Digital China: Ten Things Worth Knowing about the Chinese Internet
Jeffrey Wasserstrom and Kate Merkel-Hess write on the Huffington Post:
Thanks largely to the Olympics, 2008 will go down in history as a turning point year for China — or, rather, one when the country passed several milestones. It’ll be remembered as a turning point year in Chinese sports history, due to the country getting its first chance to host the Games, and the history of Beijing’s redevelopment, due to all of that has been torn down and built up to ready the city to play host. 2008 will go down as a turning point year in the history of cross-strait relations as well, thanks to the resumption today, after over half-a-century, of regularly scheduled Taiwan-mainland flights. Here, though, we focus on still another thing that 2008 is likely to be remembered as: a turning point year for the Chinese Internet.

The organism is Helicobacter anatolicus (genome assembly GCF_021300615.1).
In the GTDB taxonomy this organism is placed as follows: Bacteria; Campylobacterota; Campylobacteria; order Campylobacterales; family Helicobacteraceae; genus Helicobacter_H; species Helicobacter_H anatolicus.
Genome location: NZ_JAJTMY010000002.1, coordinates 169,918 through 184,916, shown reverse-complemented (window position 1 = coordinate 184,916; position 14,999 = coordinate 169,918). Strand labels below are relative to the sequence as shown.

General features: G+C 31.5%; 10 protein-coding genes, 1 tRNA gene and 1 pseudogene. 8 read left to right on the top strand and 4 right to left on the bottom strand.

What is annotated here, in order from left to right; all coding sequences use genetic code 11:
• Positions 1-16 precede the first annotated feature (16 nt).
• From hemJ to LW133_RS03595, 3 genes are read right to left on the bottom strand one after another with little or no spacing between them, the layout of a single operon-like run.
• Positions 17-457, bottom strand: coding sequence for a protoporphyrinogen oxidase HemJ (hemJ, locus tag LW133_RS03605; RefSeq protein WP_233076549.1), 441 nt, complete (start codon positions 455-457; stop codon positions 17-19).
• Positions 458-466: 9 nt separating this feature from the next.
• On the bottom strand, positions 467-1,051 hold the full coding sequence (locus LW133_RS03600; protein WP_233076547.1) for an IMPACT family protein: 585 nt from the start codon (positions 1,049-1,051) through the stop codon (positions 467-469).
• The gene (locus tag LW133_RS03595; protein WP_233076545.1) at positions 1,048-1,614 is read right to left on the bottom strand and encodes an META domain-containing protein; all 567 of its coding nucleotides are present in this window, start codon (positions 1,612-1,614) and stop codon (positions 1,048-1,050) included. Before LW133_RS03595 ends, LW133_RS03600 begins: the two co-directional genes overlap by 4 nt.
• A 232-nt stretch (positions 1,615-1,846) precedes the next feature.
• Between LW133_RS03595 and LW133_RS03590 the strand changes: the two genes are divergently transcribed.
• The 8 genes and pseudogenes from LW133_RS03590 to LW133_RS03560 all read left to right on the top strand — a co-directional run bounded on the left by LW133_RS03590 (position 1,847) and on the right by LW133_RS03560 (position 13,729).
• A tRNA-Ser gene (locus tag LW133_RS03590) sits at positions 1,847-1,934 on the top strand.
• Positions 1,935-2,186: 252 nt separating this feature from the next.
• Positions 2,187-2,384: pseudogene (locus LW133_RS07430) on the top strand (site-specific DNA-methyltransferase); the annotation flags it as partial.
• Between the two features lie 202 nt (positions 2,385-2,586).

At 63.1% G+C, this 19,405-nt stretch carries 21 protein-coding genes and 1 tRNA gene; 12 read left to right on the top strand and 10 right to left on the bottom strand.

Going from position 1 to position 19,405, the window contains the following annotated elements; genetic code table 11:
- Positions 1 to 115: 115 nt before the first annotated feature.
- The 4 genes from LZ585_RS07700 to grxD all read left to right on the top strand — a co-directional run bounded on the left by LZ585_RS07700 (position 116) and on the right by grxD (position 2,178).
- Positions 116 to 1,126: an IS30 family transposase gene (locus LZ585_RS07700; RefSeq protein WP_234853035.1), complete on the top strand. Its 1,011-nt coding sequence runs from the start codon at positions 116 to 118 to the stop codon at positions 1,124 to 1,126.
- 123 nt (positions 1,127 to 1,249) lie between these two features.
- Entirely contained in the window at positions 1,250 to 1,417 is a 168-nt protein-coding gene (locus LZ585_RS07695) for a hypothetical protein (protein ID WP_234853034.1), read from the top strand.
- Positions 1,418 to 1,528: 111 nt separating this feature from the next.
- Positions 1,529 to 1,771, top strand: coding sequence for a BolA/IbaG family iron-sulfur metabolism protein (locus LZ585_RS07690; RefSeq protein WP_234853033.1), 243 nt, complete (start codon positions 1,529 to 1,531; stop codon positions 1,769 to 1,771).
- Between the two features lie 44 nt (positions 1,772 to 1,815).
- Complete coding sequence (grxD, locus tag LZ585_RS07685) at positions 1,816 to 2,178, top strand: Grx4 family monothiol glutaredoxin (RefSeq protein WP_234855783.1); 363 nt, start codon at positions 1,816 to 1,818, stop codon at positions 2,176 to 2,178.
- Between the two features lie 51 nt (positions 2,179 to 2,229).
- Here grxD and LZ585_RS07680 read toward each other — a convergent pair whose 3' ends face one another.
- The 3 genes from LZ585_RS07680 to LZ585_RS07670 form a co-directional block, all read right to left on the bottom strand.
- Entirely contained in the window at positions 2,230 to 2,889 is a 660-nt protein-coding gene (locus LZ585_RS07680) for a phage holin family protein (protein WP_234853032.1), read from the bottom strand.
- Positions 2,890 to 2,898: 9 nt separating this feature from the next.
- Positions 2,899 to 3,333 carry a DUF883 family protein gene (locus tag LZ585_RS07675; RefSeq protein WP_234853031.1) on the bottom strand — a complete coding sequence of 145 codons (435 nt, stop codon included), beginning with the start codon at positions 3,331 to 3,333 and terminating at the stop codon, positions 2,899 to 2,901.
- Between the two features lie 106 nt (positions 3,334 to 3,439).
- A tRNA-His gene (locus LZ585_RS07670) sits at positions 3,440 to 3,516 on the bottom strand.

Consider how many Internet-related developments have already taken place. In January, YouTube videos helped publicize Shanghai protests against extensions of a high-speed train line. In February, China replaced America as the country with the most Internet users. In March and April, bloggers and hackers made headlines, as the furor over the Tibet riots and the roughing up of a Chinese torchbearer in Paris played out in cyberspace as well as on the ground. In May, Wen Jiabao became China’s first leader with a Facebook page. In June, Hu Jintao became China’s first leader to respond to questions online.